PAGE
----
Borrego Sun - Since 1949

New County Lighting Regulations Get Final Approval

 

Last updated 12/9/2020 at 10:06am

The County of San Diego has taken final action to adopt new lighting standards that will help preserve the dark night skies that attract thousands of visitors to Borrego Springs.

The new Zone C lighting regulations apply to the communities of Borrego Springs and Julian and were the result of an effort that included help from the Borrego Dark Sky Coalition that led a similar effort here in 2008.

"This is a big success for our region! Julian is now able to become a dark sky community, effectively creating a large, official, dark sky region that spans from Julian, the Anza-Borrego Desert State Park, and Borrego Springs," said Betsy Knaak, chairwoman of the local coalition and executive director of Anza-Borrego Desert Natural History Association.

Both Borrego Springs and the surrounding state park have already been designated as dark sky locations.

Knaak and the Borrego coalition were a big help to the Julian group that began four years ago to obtain the Dark Sky designation.

The action by county supervisors on Nov. 18 was a major step needed to complete Julian's application to the International Dark Sky Association to earn the designation.

Julian resident and local astronomer Doug Sollosy is thrilled with the new lighting standards.

Sollosy and a group of nearly 50 local astronomers created the Julian Dark Sky Network to help advance the effort. Along the way they picked up support from local merchants, Realtors, Borrego Sponsor Group, business and conservation groups.

The new regulations will allow businesses up to 10 years to convert outdoor lighting and will apply to new construction.

Sollosy said many of the new lighting standards are actually more efficient, esthetic and less expensive than older lighting methods.

Support for the new lighting regulations grew when people learned the benefits.

Sollosy said many of the new regulations are simply better ways of doing things, like using motion lights that do not remain on all the time, or business lighting that goes off after hours.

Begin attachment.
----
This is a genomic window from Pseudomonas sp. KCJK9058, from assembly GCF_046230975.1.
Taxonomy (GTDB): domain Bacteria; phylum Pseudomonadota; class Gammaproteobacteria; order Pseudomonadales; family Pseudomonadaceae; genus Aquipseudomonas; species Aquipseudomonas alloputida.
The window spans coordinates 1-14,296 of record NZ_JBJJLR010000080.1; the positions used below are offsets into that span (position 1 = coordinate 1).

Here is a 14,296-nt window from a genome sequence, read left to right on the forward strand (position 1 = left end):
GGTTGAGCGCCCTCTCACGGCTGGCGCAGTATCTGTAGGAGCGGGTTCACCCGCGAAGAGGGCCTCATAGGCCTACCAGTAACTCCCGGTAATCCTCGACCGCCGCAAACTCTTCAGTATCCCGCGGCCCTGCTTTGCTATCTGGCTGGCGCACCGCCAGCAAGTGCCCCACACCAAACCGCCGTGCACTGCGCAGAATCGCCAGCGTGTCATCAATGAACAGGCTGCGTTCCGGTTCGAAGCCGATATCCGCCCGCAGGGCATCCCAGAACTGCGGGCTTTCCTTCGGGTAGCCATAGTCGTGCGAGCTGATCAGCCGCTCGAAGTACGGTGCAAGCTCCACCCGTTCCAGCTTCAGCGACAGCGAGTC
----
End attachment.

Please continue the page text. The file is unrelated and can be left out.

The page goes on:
More efficient, diffused and directed LED lighting can also be used that provide the same level of lighting but have far less impact on the night sky.

"Most people are happy to learn how to be more efficient with lighting to preserve the night sky," Sollosy said.

Both Borrego Springs and Julian enjoy spectacular dark skies that attract thousands, especially during celestial events such as meteor showers, the summer Milky Way, comets or even the passing of the International Space Station.

On nights when there is no moon, summer or winter, visitors will swarm to Borrego Springs to see a view that is not available from the city.

Light pollution has made it nearly impossible to enjoy the wonders of the heavens from urban locations.

"There are lots of people who have never seen a dark sky and have no idea of what it's like. There are some areas of the world where there is essentially no night because of light pollution," Sollosy said.

Light pollution can rob people of seeing the beauty of the night sky but can also negatively impact wildlife by disrupting their sleep cycles.

Borrego and Julian are uniquely located close to major population centers, but with breathtaking night sky viewing conditions.

"We are only an hour away from a major city and that's unusual. This will be a real asset for the people of San Diego," Sollosy said.

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